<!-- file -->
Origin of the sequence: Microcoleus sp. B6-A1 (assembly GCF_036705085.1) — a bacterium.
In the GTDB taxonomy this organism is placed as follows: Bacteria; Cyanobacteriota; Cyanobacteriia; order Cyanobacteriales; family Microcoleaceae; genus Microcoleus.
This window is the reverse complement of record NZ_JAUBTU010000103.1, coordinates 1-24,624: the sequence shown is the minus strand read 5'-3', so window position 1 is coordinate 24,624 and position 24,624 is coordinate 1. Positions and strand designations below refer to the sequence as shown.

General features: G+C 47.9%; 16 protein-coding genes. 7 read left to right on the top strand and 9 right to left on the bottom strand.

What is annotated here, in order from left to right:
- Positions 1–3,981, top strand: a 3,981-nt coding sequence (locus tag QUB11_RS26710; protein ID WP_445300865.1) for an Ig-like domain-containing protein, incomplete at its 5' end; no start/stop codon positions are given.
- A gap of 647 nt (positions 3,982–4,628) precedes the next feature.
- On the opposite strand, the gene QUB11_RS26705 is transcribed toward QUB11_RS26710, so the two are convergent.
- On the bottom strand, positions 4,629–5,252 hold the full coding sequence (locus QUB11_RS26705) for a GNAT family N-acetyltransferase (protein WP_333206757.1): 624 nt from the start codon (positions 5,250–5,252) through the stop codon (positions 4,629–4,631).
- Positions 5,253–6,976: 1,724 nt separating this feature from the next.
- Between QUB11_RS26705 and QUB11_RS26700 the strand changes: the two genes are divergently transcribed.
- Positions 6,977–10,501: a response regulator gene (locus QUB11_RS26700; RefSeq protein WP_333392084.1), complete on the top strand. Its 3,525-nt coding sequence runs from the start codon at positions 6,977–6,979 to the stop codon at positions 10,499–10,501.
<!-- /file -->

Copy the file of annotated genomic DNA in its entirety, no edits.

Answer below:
Origin of the sequence: Microcoleus sp. B6-A1 (assembly GCF_036705085.1) — a bacterium.
In the GTDB taxonomy this organism is placed as follows: Bacteria; Cyanobacteriota; Cyanobacteriia; order Cyanobacteriales; family Microcoleaceae; genus Microcoleus.
This window is the reverse complement of record NZ_JAUBTU010000103.1, coordinates 1-24,624: the sequence shown is the minus strand read 5'-3', so window position 1 is coordinate 24,624 and position 24,624 is coordinate 1. Positions and strand designations below refer to the sequence as shown.

General features: G+C 47.9%; 16 protein-coding genes. 7 read left to right on the top strand and 9 right to left on the bottom strand.

What is annotated here, in order from left to right:
- Positions 1–3,981, top strand: a 3,981-nt coding sequence (locus tag QUB11_RS26710; protein ID WP_445300865.1) for an Ig-like domain-containing protein, incomplete at its 5' end; no start/stop codon positions are given.
- A gap of 647 nt (positions 3,982–4,628) precedes the next feature.
- On the opposite strand, the gene QUB11_RS26705 is transcribed toward QUB11_RS26710, so the two are convergent.
- On the bottom strand, positions 4,629–5,252 hold the full coding sequence (locus QUB11_RS26705) for a GNAT family N-acetyltransferase (protein WP_333206757.1): 624 nt from the start codon (positions 5,250–5,252) through the stop codon (positions 4,629–4,631).
- Positions 5,253–6,976: 1,724 nt separating this feature from the next.
- Between QUB11_RS26705 and QUB11_RS26700 the strand changes: the two genes are divergently transcribed.
- Positions 6,977–10,501: a response regulator gene (locus QUB11_RS26700; RefSeq protein WP_333392084.1), complete on the top strand. Its 3,525-nt coding sequence runs from the start codon at positions 6,977–6,979 to the stop codon at positions 10,499–10,501.